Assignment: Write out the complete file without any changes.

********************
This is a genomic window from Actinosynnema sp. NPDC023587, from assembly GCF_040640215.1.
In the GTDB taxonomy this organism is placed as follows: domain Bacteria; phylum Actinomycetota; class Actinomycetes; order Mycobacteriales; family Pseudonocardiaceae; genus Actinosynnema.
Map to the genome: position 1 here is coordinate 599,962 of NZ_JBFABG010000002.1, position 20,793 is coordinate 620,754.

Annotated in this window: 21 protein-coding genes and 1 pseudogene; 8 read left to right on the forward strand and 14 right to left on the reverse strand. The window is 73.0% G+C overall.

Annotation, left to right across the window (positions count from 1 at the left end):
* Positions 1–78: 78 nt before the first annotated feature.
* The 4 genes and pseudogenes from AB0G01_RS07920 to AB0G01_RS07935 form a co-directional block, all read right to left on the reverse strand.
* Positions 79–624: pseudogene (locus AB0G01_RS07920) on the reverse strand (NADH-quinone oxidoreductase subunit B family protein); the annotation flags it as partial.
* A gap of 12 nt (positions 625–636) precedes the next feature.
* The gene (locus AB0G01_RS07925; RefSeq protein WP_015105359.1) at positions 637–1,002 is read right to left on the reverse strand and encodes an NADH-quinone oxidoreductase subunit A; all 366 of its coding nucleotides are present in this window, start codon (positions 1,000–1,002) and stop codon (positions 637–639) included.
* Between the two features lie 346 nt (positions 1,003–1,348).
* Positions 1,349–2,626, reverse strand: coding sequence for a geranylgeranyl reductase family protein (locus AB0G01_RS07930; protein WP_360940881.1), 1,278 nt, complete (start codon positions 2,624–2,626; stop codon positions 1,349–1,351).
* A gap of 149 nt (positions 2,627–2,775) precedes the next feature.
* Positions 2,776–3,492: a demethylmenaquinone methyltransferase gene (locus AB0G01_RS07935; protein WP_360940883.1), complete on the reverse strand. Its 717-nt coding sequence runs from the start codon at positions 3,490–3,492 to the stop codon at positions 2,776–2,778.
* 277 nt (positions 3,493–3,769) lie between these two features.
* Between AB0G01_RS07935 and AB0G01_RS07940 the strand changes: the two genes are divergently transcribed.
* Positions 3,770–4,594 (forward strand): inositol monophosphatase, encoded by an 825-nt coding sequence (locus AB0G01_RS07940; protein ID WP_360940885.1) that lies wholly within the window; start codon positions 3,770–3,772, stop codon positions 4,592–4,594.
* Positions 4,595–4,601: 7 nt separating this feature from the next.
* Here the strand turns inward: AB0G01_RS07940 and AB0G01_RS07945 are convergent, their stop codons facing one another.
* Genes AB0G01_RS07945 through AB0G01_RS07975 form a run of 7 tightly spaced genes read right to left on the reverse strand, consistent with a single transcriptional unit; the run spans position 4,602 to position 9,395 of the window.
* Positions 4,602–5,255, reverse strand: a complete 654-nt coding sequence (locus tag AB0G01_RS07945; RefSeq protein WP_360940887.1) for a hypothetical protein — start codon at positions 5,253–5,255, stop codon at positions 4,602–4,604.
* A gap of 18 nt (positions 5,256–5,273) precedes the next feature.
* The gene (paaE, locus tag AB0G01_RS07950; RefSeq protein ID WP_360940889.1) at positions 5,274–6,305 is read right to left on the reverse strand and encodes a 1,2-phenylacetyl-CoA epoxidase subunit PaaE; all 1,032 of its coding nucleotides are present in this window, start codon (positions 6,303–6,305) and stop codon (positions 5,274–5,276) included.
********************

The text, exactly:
This is a genomic window from Actinosynnema sp. NPDC023587, from assembly GCF_040640215.1.
In the GTDB taxonomy this organism is placed as follows: domain Bacteria; phylum Actinomycetota; class Actinomycetes; order Mycobacteriales; family Pseudonocardiaceae; genus Actinosynnema.
Map to the genome: position 1 here is coordinate 599,962 of NZ_JBFABG010000002.1, position 20,793 is coordinate 620,754.

Annotated in this window: 21 protein-coding genes and 1 pseudogene; 8 read left to right on the forward strand and 14 right to left on the reverse strand. The window is 73.0% G+C overall.

Annotation, left to right across the window (positions count from 1 at the left end):
* Positions 1–78: 78 nt before the first annotated feature.
* The 4 genes and pseudogenes from AB0G01_RS07920 to AB0G01_RS07935 form a co-directional block, all read right to left on the reverse strand.
* Positions 79–624: pseudogene (locus AB0G01_RS07920) on the reverse strand (NADH-quinone oxidoreductase subunit B family protein); the annotation flags it as partial.
* A gap of 12 nt (positions 625–636) precedes the next feature.
* The gene (locus AB0G01_RS07925; RefSeq protein WP_015105359.1) at positions 637–1,002 is read right to left on the reverse strand and encodes an NADH-quinone oxidoreductase subunit A; all 366 of its coding nucleotides are present in this window, start codon (positions 1,000–1,002) and stop codon (positions 637–639) included.
* Between the two features lie 346 nt (positions 1,003–1,348).
* Positions 1,349–2,626, reverse strand: coding sequence for a geranylgeranyl reductase family protein (locus AB0G01_RS07930; protein WP_360940881.1), 1,278 nt, complete (start codon positions 2,624–2,626; stop codon positions 1,349–1,351).
* A gap of 149 nt (positions 2,627–2,775) precedes the next feature.
* Positions 2,776–3,492: a demethylmenaquinone methyltransferase gene (locus AB0G01_RS07935; protein WP_360940883.1), complete on the reverse strand. Its 717-nt coding sequence runs from the start codon at positions 3,490–3,492 to the stop codon at positions 2,776–2,778.
* 277 nt (positions 3,493–3,769) lie between these two features.
* Between AB0G01_RS07935 and AB0G01_RS07940 the strand changes: the two genes are divergently transcribed.
* Positions 3,770–4,594 (forward strand): inositol monophosphatase, encoded by an 825-nt coding sequence (locus AB0G01_RS07940; protein ID WP_360940885.1) that lies wholly within the window; start codon positions 3,770–3,772, stop codon positions 4,592–4,594.
* Positions 4,595–4,601: 7 nt separating this feature from the next.
* Here the strand turns inward: AB0G01_RS07940 and AB0G01_RS07945 are convergent, their stop codons facing one another.
* Genes AB0G01_RS07945 through AB0G01_RS07975 form a run of 7 tightly spaced genes read right to left on the reverse strand, consistent with a single transcriptional unit; the run spans position 4,602 to position 9,395 of the window.
* Positions 4,602–5,255, reverse strand: a complete 654-nt coding sequence (locus tag AB0G01_RS07945; RefSeq protein WP_360940887.1) for a hypothetical protein — start codon at positions 5,253–5,255, stop codon at positions 4,602–4,604.
* A gap of 18 nt (positions 5,256–5,273) precedes the next feature.
* The gene (paaE, locus tag AB0G01_RS07950; RefSeq protein ID WP_360940889.1) at positions 5,274–6,305 is read right to left on the reverse strand and encodes a 1,2-phenylacetyl-CoA epoxidase subunit PaaE; all 1,032 of its coding nucleotides are present in this window, start codon (positions 6,303–6,305) and stop codon (positions 5,274–5,276) included.